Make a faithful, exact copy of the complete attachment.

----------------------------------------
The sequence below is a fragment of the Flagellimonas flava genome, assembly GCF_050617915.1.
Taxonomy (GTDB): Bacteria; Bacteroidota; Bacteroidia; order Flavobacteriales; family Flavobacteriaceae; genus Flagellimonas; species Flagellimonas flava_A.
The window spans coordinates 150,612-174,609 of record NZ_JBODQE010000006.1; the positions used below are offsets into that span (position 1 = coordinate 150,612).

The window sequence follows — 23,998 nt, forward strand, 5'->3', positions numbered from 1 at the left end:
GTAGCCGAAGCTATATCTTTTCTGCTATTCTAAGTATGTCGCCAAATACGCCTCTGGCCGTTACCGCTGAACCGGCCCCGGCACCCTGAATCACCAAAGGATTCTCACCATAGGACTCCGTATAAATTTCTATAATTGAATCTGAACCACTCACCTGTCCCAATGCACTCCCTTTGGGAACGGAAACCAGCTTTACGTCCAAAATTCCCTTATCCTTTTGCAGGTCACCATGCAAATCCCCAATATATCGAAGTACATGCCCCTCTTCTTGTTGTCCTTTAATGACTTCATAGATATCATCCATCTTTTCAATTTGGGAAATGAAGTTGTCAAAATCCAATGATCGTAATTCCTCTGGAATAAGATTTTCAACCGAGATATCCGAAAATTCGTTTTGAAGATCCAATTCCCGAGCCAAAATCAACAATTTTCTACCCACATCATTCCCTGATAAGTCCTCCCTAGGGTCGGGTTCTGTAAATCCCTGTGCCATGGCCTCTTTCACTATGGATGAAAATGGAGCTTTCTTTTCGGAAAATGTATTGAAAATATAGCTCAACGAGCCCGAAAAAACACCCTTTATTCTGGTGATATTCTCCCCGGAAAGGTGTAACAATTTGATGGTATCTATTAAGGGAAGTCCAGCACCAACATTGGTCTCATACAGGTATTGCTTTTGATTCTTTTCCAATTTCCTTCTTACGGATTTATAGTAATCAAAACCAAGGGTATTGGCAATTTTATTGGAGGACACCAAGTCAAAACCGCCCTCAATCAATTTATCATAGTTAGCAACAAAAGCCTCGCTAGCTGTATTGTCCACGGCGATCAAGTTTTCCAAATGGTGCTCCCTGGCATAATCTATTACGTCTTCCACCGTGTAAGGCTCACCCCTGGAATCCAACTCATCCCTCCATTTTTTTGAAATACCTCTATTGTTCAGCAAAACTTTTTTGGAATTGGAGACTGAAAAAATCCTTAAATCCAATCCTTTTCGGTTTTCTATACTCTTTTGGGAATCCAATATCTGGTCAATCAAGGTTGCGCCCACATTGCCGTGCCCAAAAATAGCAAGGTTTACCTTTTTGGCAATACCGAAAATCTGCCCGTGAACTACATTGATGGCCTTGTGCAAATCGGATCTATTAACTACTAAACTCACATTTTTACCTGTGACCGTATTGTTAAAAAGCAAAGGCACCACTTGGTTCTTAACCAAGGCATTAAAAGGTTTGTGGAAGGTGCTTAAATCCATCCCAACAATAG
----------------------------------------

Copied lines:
The sequence below is a fragment of the Flagellimonas flava genome, assembly GCF_050617915.1.
Taxonomy (GTDB): Bacteria; Bacteroidota; Bacteroidia; order Flavobacteriales; family Flavobacteriaceae; genus Flagellimonas; species Flagellimonas flava_A.
The window spans coordinates 150,612-174,609 of record NZ_JBODQE010000006.1; the positions used below are offsets into that span (position 1 = coordinate 150,612).

The window sequence follows — 23,998 nt, forward strand, 5'->3', positions numbered from 1 at the left end:
GTAGCCGAAGCTATATCTTTTCTGCTATTCTAAGTATGTCGCCAAATACGCCTCTGGCCGTTACCGCTGAACCGGCCCCGGCACCCTGAATCACCAAAGGATTCTCACCATAGGACTCCGTATAAATTTCTATAATTGAATCTGAACCACTCACCTGTCCCAATGCACTCCCTTTGGGAACGGAAACCAGCTTTACGTCCAAAATTCCCTTATCCTTTTGCAGGTCACCATGCAAATCCCCAATATATCGAAGTACATGCCCCTCTTCTTGTTGTCCTTTAATGACTTCATAGATATCATCCATCTTTTCAATTTGGGAAATGAAGTTGTCAAAATCCAATGATCGTAATTCCTCTGGAATAAGATTTTCAACCGAGATATCCGAAAATTCGTTTTGAAGATCCAATTCCCGAGCCAAAATCAACAATTTTCTACCCACATCATTCCCTGATAAGTCCTCCCTAGGGTCGGGTTCTGTAAATCCCTGTGCCATGGCCTCTTTCACTATGGATGAAAATGGAGCTTTCTTTTCGGAAAATGTATTGAAAATATAGCTCAACGAGCCCGAAAAAACACCCTTTATTCTGGTGATATTCTCCCCGGAAAGGTGTAACAATTTGATGGTATCTATTAAGGGAAGTCCAGCACCAACATTGGTCTCATACAGGTATTGCTTTTGATTCTTTTCCAATTTCCTTCTTACGGATTTATAGTAATCAAAACCAAGGGTATTGGCAATTTTATTGGAGGACACCAAGTCAAAACCGCCCTCAATCAATTTATCATAGTTAGCAACAAAAGCCTCGCTAGCTGTATTGTCCACGGCGATCAAGTTTTCCAAATGGTGCTCCCTGGCATAATCTATTACGTCTTCCACCGTGTAAGGCTCACCCCTGGAATCCAACTCATCCCTCCATTTTTTTGAAATACCTCTATTGTTCAGCAAAACTTTTTTGGAATTGGAGACTGAAAAAATCCTTAAATCCAATCCTTTTCGGTTTTCTATACTCTTTTGGGAATCCAATATCTGGTCAATCAAGGTTGCGCCCACATTGCCGTGCCCAAAAATAGCAAGGTTTACCTTTTTGGCAATACCGAAAATCTGCCCGTGAACTACATTGATGGCCTTGTGCAAATCGGATCTATTAACTACTAAACTCACATTTTTACCTGTGACCGTATTGTTAAAAAGCAAAGGCACCACTTGGTTCTTAACCAAGGCATTAAAAGGTTTGTGGAAGGTGCTTAAATCCATCCCAACAATAG